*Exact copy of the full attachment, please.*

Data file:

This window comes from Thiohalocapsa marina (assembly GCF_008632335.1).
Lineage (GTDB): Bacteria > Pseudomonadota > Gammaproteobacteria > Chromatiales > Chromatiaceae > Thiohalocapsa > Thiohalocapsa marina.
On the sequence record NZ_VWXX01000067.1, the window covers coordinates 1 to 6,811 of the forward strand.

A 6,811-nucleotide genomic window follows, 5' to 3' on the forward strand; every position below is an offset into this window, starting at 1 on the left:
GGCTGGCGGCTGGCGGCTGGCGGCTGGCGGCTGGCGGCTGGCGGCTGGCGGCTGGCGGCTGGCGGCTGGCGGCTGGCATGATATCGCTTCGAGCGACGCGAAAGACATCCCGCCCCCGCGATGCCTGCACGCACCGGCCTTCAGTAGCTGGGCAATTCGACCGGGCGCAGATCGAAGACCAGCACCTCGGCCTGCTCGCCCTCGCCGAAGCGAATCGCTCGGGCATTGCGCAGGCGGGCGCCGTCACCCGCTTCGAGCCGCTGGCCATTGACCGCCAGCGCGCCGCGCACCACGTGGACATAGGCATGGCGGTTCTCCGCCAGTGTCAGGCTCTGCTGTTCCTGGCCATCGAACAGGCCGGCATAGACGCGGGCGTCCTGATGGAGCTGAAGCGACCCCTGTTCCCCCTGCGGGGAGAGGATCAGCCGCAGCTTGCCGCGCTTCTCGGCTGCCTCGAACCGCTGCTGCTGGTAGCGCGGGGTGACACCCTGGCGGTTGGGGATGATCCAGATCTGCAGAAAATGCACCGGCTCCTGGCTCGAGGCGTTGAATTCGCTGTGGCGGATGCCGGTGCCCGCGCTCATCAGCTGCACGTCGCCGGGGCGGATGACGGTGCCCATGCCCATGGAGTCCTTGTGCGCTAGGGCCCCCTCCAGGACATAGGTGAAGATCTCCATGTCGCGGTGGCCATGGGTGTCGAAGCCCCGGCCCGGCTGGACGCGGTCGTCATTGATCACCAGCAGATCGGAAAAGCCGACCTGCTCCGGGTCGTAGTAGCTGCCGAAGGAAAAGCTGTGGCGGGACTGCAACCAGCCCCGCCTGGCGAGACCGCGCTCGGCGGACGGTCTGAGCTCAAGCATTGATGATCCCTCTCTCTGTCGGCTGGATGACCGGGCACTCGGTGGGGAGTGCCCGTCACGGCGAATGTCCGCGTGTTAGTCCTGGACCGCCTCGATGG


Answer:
This window comes from Thiohalocapsa marina (assembly GCF_008632335.1).
Lineage (GTDB): Bacteria > Pseudomonadota > Gammaproteobacteria > Chromatiales > Chromatiaceae > Thiohalocapsa > Thiohalocapsa marina.
On the sequence record NZ_VWXX01000067.1, the window covers coordinates 1 to 6,811 of the forward strand.

A 6,811-nucleotide genomic window follows, 5' to 3' on the forward strand; every position below is an offset into this window, starting at 1 on the left:
GGCTGGCGGCTGGCGGCTGGCGGCTGGCGGCTGGCGGCTGGCGGCTGGCGGCTGGCGGCTGGCGGCTGGCGGCTGGCATGATATCGCTTCGAGCGACGCGAAAGACATCCCGCCCCCGCGATGCCTGCACGCACCGGCCTTCAGTAGCTGGGCAATTCGACCGGGCGCAGATCGAAGACCAGCACCTCGGCCTGCTCGCCCTCGCCGAAGCGAATCGCTCGGGCATTGCGCAGGCGGGCGCCGTCACCCGCTTCGAGCCGCTGGCCATTGACCGCCAGCGCGCCGCGCACCACGTGGACATAGGCATGGCGGTTCTCCGCCAGTGTCAGGCTCTGCTGTTCCTGGCCATCGAACAGGCCGGCATAGACGCGGGCGTCCTGATGGAGCTGAAGCGACCCCTGTTCCCCCTGCGGGGAGAGGATCAGCCGCAGCTTGCCGCGCTTCTCGGCTGCCTCGAACCGCTGCTGCTGGTAGCGCGGGGTGACACCCTGGCGGTTGGGGATGATCCAGATCTGCAGAAAATGCACCGGCTCCTGGCTCGAGGCGTTGAATTCGCTGTGGCGGATGCCGGTGCCCGCGCTCATCAGCTGCACGTCGCCGGGGCGGATGACGGTGCCCATGCCCATGGAGTCCTTGTGCGCTAGGGCCCCCTCCAGGACATAGGTGAAGATCTCCATGTCGCGGTGGCCATGGGTGTCGAAGCCCCGGCCCGGCTGGACGCGGTCGTCATTGATCACCAGCAGATCGGAAAAGCCGACCTGCTCCGGGTCGTAGTAGCTGCCGAAGGAAAAGCTGTGGCGGGACTGCAACCAGCCCCGCCTGGCGAGACCGCGCTCGGCGGACGGTCTGAGCTCAAGCATTGATGATCCCTCTCTCTGTCGGCTGGATGACCGGGCACTCGGTGGGGAGTGCCCGTCACGGCGAATGTCCGCGTGTTAGTCCTGGACCGCCTCGATGG